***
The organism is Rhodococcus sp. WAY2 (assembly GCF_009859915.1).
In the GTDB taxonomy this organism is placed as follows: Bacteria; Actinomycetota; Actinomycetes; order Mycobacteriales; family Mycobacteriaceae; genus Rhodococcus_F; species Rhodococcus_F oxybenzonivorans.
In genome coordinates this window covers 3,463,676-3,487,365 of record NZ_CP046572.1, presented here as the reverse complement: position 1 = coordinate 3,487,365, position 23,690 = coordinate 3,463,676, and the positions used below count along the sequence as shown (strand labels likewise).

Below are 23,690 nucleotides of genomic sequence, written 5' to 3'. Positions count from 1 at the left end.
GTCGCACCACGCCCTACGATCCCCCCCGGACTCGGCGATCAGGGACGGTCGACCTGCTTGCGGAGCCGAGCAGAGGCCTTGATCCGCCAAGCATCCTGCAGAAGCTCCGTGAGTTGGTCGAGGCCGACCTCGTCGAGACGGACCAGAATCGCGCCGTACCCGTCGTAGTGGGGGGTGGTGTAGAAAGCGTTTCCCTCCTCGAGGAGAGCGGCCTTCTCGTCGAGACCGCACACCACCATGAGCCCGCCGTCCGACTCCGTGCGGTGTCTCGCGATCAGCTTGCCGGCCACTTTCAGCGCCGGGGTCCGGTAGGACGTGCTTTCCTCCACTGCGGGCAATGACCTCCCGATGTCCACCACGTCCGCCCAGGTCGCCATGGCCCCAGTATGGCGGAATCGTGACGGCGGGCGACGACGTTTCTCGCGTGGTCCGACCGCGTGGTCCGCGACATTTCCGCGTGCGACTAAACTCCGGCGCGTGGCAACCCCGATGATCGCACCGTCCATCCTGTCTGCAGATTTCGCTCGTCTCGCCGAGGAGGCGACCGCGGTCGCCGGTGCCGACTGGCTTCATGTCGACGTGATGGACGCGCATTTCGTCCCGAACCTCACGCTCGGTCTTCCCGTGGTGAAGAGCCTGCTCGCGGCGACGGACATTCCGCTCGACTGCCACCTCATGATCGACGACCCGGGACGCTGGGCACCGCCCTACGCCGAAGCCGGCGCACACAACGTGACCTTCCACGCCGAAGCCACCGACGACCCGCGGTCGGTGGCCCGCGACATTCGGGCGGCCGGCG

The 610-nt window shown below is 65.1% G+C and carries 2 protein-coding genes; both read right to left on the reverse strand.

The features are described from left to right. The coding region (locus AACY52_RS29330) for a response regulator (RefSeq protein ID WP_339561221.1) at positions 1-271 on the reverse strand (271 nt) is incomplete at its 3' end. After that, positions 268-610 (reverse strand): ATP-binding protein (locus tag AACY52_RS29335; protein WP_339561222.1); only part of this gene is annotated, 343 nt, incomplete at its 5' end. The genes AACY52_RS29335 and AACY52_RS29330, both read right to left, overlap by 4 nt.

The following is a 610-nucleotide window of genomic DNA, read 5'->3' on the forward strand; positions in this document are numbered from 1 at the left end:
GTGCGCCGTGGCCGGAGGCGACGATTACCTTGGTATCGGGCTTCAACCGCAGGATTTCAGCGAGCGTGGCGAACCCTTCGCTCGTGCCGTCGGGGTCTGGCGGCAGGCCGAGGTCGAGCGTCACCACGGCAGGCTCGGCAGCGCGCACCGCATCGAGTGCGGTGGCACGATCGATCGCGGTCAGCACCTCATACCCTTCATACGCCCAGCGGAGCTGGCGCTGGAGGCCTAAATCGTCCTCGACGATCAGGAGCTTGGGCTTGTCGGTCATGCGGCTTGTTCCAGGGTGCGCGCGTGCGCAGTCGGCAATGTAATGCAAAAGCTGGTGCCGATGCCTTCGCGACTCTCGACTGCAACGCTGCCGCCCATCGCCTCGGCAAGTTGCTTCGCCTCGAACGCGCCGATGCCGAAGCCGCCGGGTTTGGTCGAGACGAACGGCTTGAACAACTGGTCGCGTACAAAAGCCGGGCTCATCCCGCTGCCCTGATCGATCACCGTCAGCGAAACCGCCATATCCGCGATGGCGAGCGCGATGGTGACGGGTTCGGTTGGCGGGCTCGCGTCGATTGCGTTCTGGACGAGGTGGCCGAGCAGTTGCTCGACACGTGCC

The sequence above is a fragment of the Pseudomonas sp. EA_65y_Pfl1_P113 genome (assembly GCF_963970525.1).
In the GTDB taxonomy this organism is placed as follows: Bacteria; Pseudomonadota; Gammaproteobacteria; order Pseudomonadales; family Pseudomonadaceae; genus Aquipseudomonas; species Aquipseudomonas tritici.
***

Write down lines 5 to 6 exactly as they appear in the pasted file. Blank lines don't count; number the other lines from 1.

GTCGCACCACGCCCTACGATCCCCCCCGGACTCGGCGATCAGGGACGGTCGACCTGCTTGCGGAGCCGAGCAGAGGCCTTGATCCGCCAAGCATCCTGCAGAAGCTCCGTGAGTTGGTCGAGGCCGACCTCGTCGAGACGGACCAGAATCGCGCCGTACCCGTCGTAGTGGGGGGTGGTGTAGAAAGCGTTTCCCTCCTCGAGGAGAGCGGCCTTCTCGTCGAGACCGCACACCACCATGAGCCCGCCGTCCGACTCCGTGCGGTGTCTCGCGATCAGCTTGCCGGCCACTTTCAGCGCCGGGGTCCGGTAGGACGTGCTTTCCTCCACTGCGGGCAATGACCTCCCGATGTCCACCACGTCCGCCCAGGTCGCCATGGCCCCAGTATGGCGGAATCGTGACGGCGGGCGACGACGTTTCTCGCGTGGTCCGACCGCGTGGTCCGCGACATTTCCGCGTGCGACTAAACTCCGGCGCGTGGCAACCCCGATGATCGCACCGTCCATCCTGTCTGCAGATTTCGCTCGTCTCGCCGAGGAGGCGACCGCGGTCGCCGGTGCCGACTGGCTTCATGTCGACGTGATGGACGCGCATTTCGTCCCGAACCTCACGCTCGGTCTTCCCGTGGTGAAGAGCCTGCTCGCGGCGACGGACATTCCGCTCGACTGCCACCTCATGATCGACGACCCGGGACGCTGGGCACCGCCCTACGCCGAAGCCGGCGCACACAACGTGACCTTCCACGCCGAAGCCACCGACGACCCGCGGTCGGTGGCCCGCGACATTCGGGCGGCCGGCG

The 610-nt window shown below is 65.1% G+C and carries 2 protein-coding genes; both read right to left on the reverse strand.